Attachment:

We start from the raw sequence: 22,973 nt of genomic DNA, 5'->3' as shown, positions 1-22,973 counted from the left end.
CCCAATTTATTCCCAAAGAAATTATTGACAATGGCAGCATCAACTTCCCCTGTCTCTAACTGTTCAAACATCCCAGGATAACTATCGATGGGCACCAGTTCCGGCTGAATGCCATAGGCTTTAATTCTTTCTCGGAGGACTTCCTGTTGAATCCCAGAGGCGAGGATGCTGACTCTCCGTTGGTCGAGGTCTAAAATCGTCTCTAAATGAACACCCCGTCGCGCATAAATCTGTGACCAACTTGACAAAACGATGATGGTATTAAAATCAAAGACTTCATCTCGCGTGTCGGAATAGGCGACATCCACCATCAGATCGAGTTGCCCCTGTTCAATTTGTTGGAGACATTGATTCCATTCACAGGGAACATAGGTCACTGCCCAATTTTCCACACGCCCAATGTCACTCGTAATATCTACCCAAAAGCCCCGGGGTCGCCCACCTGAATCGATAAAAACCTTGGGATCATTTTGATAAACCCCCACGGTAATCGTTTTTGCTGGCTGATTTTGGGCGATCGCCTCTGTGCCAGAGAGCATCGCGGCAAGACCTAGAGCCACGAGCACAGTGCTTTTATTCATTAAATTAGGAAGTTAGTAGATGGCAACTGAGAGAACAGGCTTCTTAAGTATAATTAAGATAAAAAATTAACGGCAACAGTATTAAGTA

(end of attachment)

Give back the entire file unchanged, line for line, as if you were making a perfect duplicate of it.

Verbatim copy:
We start from the raw sequence: 22,973 nt of genomic DNA, 5'->3' as shown, positions 1-22,973 counted from the left end.
CCCAATTTATTCCCAAAGAAATTATTGACAATGGCAGCATCAACTTCCCCTGTCTCTAACTGTTCAAACATCCCAGGATAACTATCGATGGGCACCAGTTCCGGCTGAATGCCATAGGCTTTAATTCTTTCTCGGAGGACTTCCTGTTGAATCCCAGAGGCGAGGATGCTGACTCTCCGTTGGTCGAGGTCTAAAATCGTCTCTAAATGAACACCCCGTCGCGCATAAATCTGTGACCAACTTGACAAAACGATGATGGTATTAAAATCAAAGACTTCATCTCGCGTGTCGGAATAGGCGACATCCACCATCAGATCGAGTTGCCCCTGTTCAATTTGTTGGAGACATTGATTCCATTCACAGGGAACATAGGTCACTGCCCAATTTTCCACACGCCCAATGTCACTCGTAATATCTACCCAAAAGCCCCGGGGTCGCCCACCTGAATCGATAAAAACCTTGGGATCATTTTGATAAACCCCCACGGTAATCGTTTTTGCTGGCTGATTTTGGGCGATCGCCTCTGTGCCAGAGAGCATCGCGGCAAGACCTAGAGCCACGAGCACAGTGCTTTTATTCATTAAATTAGGAAGTTAGTAGATGGCAACTGAGAGAACAGGCTTCTTAAGTATAATTAAGATAAAAAATTAACGGCAACAGTATTAAGTA